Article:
Being a stay-at-home mum isn't always a choice

What women want is what matters.
What women want is what matters. Photo: Shutterstock

Whether or not stay-at-home mothers or working mums are happier is often the topic of debate. The problem is, however, that it may not be the right question. According to a recent study, it's not so much whether a mum works or stays home with her kids - what's more important to her well-being is whether she's doing what she wants to be doing.

If you're thinking, "They needed a study to tell us that?", well, you're not wrong. It may not be breaking news that if you're home with the kids but longing to be back at your desk, or answering emails when you'd prefer to be at the park, it's likely to affect your day-to-day happiness. But given many mothers find themselves in circumstances that don't necessarily align with their preferences, it's an issue worth taking seriously. And these researchers have done exactly that.

To explore the concept of "employment status" versus "employment preference", a team from Arizona State University conducted a study of over 2,000 mums, which was published in the Journal of Family and Economic Issues. Women were asked questions about their education and work background, as well as general measures of well-being. They were also asked whether they worked outside the home and whether their employment status was "truly what they wanted".

From there, the researchers were able to divide mums into four groups:

  1. Those who worked and wanted to work (Work-Want Work)
  2. Those who stayed home and wanted to be at home (Home-Want Home). 
  3. Mums who worked, but primarily for the money (Work-Money)
  4. Mums who were home, but really wanted to be employed (Home-Want Work).

Unsurprisingly, a match between employment preferences and employment status was associated with increased well-being in mums. And, according to the researchers, the group experiencing the most difficulties were SAHMs who wanted to work. 

Writing in Psychology Today, study author Suniya Luthar noted that women in this group (Home-Want Work) reported the lowest levels of personal fulfillment and the highest levels of "emptiness" and loneliness. Additionally, these mums reported greater "child adjustment problems" and higher feelings of "rejection" towards their children. Interestingly employed mothers, regardless of preference, reported greater fulfillment than those who stayed-at-home.

But it's important to look beyond that finding."It's not about simply being employed versus being a stay-at-home mom that makes the difference," said Luthar. "We found that women who were living in sync with their own preference exhibited overall positive adjustment." And those mums who were "misaligned" she said, "experienced considerable distress and unhappiness."

According to Luthar, the results make sense when you look more closely at the background of the particular mums included in the study. "These were women who generally had college, if not graduate degrees," she said, adding that it's not surprising they'd want to put their education and professional experience to good use, post kids.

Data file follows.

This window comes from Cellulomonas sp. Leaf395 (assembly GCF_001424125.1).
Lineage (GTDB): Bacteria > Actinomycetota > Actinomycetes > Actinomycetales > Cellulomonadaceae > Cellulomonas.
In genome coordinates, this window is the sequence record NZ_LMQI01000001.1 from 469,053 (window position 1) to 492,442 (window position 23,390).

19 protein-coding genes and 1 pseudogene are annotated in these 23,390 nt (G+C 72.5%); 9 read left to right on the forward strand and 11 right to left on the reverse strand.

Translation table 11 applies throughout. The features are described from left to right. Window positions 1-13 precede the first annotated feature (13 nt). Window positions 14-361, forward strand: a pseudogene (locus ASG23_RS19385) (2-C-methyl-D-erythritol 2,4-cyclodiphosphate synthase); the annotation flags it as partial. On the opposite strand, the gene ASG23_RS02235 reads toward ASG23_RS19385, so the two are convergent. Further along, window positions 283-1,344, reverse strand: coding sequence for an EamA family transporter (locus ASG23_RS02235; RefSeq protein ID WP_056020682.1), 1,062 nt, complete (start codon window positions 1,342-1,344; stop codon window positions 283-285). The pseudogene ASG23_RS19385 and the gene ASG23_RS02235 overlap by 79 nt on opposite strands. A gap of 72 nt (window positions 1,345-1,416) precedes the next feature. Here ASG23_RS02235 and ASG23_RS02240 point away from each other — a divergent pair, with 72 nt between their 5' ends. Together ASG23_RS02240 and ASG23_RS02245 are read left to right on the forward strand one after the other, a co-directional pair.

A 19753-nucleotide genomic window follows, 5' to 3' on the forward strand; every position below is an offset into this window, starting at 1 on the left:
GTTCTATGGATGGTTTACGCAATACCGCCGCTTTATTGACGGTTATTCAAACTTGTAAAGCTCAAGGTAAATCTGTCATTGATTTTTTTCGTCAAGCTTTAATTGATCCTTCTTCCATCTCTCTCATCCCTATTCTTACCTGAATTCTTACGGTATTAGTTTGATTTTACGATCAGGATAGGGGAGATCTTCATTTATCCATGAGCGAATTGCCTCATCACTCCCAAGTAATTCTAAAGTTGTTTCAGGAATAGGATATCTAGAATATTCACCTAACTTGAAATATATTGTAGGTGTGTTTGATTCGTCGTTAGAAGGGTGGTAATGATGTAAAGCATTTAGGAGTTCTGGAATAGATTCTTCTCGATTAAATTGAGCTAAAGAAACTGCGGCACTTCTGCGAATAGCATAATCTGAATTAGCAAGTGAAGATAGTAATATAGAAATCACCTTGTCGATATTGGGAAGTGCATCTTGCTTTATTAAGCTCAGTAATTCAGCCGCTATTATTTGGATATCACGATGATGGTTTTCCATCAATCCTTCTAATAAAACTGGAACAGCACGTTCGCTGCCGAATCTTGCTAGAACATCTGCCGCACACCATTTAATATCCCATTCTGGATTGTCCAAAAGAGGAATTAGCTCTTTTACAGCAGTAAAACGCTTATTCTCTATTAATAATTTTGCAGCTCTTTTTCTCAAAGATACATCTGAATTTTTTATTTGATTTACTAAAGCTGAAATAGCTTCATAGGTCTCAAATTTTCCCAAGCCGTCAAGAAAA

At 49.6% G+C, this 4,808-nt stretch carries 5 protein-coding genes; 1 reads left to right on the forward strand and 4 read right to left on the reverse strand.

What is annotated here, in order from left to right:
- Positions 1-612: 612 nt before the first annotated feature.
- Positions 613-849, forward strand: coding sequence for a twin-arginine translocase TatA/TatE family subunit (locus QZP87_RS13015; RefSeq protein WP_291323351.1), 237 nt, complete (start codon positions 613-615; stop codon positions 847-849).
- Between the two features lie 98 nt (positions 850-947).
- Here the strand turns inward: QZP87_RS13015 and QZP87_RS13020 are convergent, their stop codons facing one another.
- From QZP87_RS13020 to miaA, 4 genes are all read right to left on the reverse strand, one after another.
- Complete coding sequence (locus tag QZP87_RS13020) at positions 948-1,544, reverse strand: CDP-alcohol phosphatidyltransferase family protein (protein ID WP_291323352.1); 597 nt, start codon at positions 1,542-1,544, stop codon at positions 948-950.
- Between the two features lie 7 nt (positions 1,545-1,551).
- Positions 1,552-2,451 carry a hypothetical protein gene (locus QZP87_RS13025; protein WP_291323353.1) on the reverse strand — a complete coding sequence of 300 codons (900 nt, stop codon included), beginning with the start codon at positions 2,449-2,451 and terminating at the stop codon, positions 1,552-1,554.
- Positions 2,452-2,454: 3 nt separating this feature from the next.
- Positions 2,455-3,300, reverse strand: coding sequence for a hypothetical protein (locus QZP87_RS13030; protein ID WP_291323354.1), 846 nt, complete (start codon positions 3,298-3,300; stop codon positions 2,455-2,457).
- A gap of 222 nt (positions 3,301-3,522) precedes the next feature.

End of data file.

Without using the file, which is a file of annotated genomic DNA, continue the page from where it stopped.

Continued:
One participant in particular highlighted the challenges many mums face when juggling work and parenthood. "She had a graduate degree at Stanford, but left her career when her husband's job required him to travel Monday through Thursday on a regular basis," Luthar said, adding that the mum called herself "that Stanford mum turned into soccer mum."

But making compromises for their partner's career wasn't the only reason some women were unable to return to the workforce. For women in the study, the most common reason for staying home, even if they wanted to work, was the cost of childcare.

"These data are important in showing that there are many mothers who would prefer to work but are unable to," Luthar explained, adding that this can have a detrimental impact on mum's psychological health. "We believe that for mothers to be successful in both career and parenting roles, there must be practical and structural support (appropriate child care and flexible hours) that makes it possible."

And while it might be a US study, that's an issue facing mums here in Australia, too. A recent survey found that the cost of childcare for children under five has increased considerably since 2002, up 75 per cent for couples and 104 per cent for singles. Couples now shell out on average $162 per week, while single parents spend $114.

While there were differences between the groups of women, the researchers found one consistency when it came to mothers' well-being. "Feeling emotionally supported is a fundamental need that is universal among mothers, regardless of their employment status," said co-author Lucia Ciciolla. "Unconditional acceptance and authenticity in relationships were consistently found to be important across multiple measures of maternal well-being." 

Regardless of whether they work, stay at home, or if their preferences are aligned with their current situation, Luthar explained that it's vital all mums practice self-care.

"The reality is that caring for children is emotionally and psychologically challenging work, so it is essential that mums get 'refueled' themselves," she said. "Feeling emotionally supported and satisfied with friendships is critical for well-being regardless of one's employment status or preferences on that front. All mums need to be nurtured themselves, and this must happen on an ongoing basis."